In addition to conducting cyber-espionage, fractions of large and state-sponsored hacking groups appear to be engaged in executing financially motivated cyber-attacks. These cybercrimes appear targeted to quite a few specific segments, but the most affected is the ever-increasing online video game industry. Individuals are reportedly a part of a larger group of prolific state-sponsored Chinese cyber-espionage operation who could be deploying the toolset and skillset to make some profit along the way, discovered researchers. The acts of cybercrime with monetary gain as the primary aim are increasing steadily as gamers increasingly shift gaming to the cloud and remote servers.
Researchers at FireEye have put together a comprehensive report on APT41, a prolific Chinese cyber threat group that carries out state-sponsored espionage activity. The group is strongly believed to be sponsored or supported by the Chinese administration. Researchers claim the APT41 group has been conducting persistent attacks on companies that harbor trade secrets. However, alongside conducting cyber espionage missions, the group’s members are also executing financially motivated operations. The researchers noted that some of the members were using malware that was generally reserved for espionage campaigns.
Chinese Cyber-Espionage Group APT41 Also Conducts Financially Motivated Cyber-Attacks:
State-sponsored hacking groups or persistent threat actors aren’t commonly involved in carrying out financially beneficial operations. These groups make use of highly effective “Zero Day Exploits” to deliver malware or download multiple payloads into the secure servers of international businesses. These exploits are usually quite expensive on the Dark Web, but hackers rarely procure these from exploit brokers to steal digital currency.
However, the APT41 group seems to have been indulging in digital theft in addition to conducting cyber espionage. The digital heists appear to be conducted purely for personal gains. However, the members appear to be using malware and other malicious software that wasn’t designed to target general Internet users. Simply put, the hackers are using non-public malware typically reserved for espionage campaigns. The exhaustive report by FireEye covers “historical and ongoing activity attributed to APT41, the evolution of the group’s Tactics, Techniques, And Procedures (TTPs), information on the individual actors, an overview of their malware toolset, and how these identifiers overlap with other known Chinese espionage operators.”
Today we're releasing a report on #APT41, a prolific Chinese cyber threat group that carries out state-sponsored espionage activity in parallel w/ financially motivated ops.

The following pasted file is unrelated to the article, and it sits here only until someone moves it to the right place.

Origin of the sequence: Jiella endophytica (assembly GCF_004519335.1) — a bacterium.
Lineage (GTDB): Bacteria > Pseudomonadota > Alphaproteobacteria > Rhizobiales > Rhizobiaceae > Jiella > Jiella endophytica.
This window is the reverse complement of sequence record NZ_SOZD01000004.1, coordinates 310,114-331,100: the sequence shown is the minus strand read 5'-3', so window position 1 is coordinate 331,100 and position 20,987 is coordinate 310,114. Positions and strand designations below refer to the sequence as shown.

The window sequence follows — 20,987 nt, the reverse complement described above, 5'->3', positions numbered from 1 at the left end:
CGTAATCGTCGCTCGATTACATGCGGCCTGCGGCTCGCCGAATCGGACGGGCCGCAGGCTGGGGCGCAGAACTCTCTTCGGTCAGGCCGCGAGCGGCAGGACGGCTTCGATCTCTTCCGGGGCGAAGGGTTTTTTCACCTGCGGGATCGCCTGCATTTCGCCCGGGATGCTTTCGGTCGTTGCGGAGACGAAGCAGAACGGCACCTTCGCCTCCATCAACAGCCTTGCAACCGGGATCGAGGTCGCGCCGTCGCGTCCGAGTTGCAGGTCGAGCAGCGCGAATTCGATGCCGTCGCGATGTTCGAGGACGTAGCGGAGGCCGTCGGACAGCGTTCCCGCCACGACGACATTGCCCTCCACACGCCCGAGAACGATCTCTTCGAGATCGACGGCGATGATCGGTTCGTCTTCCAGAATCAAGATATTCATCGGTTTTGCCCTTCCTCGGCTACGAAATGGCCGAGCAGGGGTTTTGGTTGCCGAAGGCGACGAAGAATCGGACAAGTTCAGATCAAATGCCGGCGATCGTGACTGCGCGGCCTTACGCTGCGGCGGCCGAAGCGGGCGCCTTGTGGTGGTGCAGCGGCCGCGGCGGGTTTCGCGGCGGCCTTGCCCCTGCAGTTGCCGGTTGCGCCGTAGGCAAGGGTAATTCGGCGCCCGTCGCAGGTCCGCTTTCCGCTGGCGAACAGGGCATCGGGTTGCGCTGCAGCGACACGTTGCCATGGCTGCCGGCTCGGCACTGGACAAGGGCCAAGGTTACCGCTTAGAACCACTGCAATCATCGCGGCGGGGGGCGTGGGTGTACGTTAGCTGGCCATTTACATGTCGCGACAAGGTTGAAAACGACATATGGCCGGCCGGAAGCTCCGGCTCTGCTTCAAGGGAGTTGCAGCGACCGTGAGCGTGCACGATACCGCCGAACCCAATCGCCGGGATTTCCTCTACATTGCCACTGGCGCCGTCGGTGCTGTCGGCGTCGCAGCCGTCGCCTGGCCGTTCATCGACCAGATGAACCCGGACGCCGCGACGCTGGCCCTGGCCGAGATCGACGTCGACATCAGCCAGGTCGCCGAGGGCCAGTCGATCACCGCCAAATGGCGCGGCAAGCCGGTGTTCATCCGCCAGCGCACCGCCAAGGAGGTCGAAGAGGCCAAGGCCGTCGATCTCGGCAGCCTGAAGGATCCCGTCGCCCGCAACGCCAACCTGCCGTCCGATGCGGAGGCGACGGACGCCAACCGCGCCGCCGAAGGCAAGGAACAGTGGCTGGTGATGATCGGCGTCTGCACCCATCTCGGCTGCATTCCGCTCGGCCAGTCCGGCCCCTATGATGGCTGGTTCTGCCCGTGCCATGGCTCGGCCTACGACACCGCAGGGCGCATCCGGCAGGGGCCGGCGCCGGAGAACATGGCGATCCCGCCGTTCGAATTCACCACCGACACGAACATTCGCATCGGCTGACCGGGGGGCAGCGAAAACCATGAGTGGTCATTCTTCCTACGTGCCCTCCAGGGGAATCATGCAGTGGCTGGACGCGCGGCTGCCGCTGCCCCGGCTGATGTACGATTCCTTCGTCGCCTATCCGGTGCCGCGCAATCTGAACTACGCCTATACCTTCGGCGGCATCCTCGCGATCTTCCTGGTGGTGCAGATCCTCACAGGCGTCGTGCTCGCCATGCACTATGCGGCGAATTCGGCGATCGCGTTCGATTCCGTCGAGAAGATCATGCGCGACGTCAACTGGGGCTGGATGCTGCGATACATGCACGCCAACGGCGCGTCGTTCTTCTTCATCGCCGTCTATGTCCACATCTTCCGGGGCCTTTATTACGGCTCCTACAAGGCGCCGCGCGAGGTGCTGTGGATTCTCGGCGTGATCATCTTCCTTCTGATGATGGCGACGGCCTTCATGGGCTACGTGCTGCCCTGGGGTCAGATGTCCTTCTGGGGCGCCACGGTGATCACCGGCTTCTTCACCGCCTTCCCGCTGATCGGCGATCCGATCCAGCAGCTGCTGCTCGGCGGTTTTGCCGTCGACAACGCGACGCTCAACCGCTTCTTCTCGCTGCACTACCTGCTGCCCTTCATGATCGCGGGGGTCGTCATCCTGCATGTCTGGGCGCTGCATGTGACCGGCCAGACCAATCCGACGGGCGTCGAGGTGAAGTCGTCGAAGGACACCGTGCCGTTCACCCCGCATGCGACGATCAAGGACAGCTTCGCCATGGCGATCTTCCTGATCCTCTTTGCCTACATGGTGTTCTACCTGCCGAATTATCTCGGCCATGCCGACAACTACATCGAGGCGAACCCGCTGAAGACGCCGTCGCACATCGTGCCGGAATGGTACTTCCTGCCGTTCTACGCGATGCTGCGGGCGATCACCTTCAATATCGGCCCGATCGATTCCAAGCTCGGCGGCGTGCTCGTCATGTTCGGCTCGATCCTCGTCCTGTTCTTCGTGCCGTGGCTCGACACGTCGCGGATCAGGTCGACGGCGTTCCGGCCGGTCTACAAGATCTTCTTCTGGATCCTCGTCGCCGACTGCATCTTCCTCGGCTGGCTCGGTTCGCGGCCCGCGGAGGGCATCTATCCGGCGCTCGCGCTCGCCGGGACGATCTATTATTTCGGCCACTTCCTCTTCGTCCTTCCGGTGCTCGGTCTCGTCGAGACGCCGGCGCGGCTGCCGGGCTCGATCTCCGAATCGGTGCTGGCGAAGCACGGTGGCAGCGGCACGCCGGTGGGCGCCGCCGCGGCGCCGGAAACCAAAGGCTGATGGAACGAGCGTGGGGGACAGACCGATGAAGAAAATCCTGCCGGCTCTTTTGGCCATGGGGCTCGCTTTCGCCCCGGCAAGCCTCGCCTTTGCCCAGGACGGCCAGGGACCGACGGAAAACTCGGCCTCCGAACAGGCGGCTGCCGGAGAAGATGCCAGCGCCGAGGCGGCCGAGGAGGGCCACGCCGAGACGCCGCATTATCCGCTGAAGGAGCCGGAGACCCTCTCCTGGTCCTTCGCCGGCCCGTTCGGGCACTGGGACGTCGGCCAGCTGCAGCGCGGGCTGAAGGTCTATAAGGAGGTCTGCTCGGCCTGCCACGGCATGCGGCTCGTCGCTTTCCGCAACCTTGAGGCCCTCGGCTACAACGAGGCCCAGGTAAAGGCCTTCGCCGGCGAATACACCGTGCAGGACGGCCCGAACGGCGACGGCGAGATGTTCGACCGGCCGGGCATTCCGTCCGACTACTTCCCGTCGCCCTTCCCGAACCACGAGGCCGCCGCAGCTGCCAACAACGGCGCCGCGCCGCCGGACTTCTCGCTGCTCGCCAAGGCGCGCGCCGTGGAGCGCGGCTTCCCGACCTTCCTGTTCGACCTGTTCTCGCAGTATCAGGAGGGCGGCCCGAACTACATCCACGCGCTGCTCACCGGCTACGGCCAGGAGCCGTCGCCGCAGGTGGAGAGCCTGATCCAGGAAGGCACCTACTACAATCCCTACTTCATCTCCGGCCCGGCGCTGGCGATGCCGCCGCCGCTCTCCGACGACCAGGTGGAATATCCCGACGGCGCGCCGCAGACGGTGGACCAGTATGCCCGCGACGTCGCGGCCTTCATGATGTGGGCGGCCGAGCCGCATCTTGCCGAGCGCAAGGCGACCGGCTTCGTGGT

— FireEye (@FireEye) August 7, 2019
Traditionally, hackers going after digital vaults to steal money, have targeted about 15 major industry segments. Among these, the most lucrative are digital healthcare, patents and other high-tech, telecommunications, and even higher education. However, the exploding online video game industry is now an attractive target as well. In fact, the report indicates the APT41 group’s members may have started targeting the gaming industry after 2014. The group’s primary mission, however, remains cyber espionage. They are apparently helping China accelerate its ‘Made in China 2025’ mission. In other words, quite a few of the persistent threat groups that seem to originate from China are generally working towards China’s Five-Year economic development plans. Simply put, they seem to be aiding the country’s ambitions. Chine has made it amply clear that the country wants its highly industrialized national workforce and companies to start producing higher-value products and services.
How Does The APT41 Group Attack The Online Video Game Industry?
The APT41 group particularly seems interested in going after companies that are in the higher education, travel services, and news/media segment. The group also seems to be tracking high profile individuals and attempts to tap into their communications network. In the past, the group attempted to gain unauthorized access to a hotel’s reservation systems in an apparent attempt to secure the facility.
However, in addition to the aforementioned state-sponsored activities, some of the APT41 group’s members are going after the video game industry for personal financial gains. The hackers are after virtual currencies, and after observing other similar groups, the APT41 has also attempted to deploy ransomware.
Special shout out to @MrDanPerez and the rest of our Adversary Pursuit team for their years of work on #APT41. Many of the malware names listed below were coined by our team – and comprehensively reversed by @williballenthin and other members of #FLARE https://t.co/jvlg1VMQQm
— BarryV (@BarryV) August 7, 2019
Surprisingly, the group attempts to gain access to backend game production environments. The group then steals source code as well as digital certificates which are then used to sign malware. APT41 is known to use its access to production environments to inject malicious code into legitimate files. Unsuspecting victims, which include other organizations, then download these tainted files through seemingly legitimate channels. Since the files and certificates are signed, the applications are successfully installed.
What’s even more concerning is the fact that the group can reportedly move undetected within targeted networks, including pivoting between Windows and Linux systems. Moreover, APT41 limits the deployment of follow-on malware to specific victim systems by matching against individual system identifiers. Simply put, the group goes after select users, possibly with a high amount of digital currency. APT41 is believed to have 46 different types of malware, which includes backdoors, credential stealers, keyloggers, and multiple rootkits.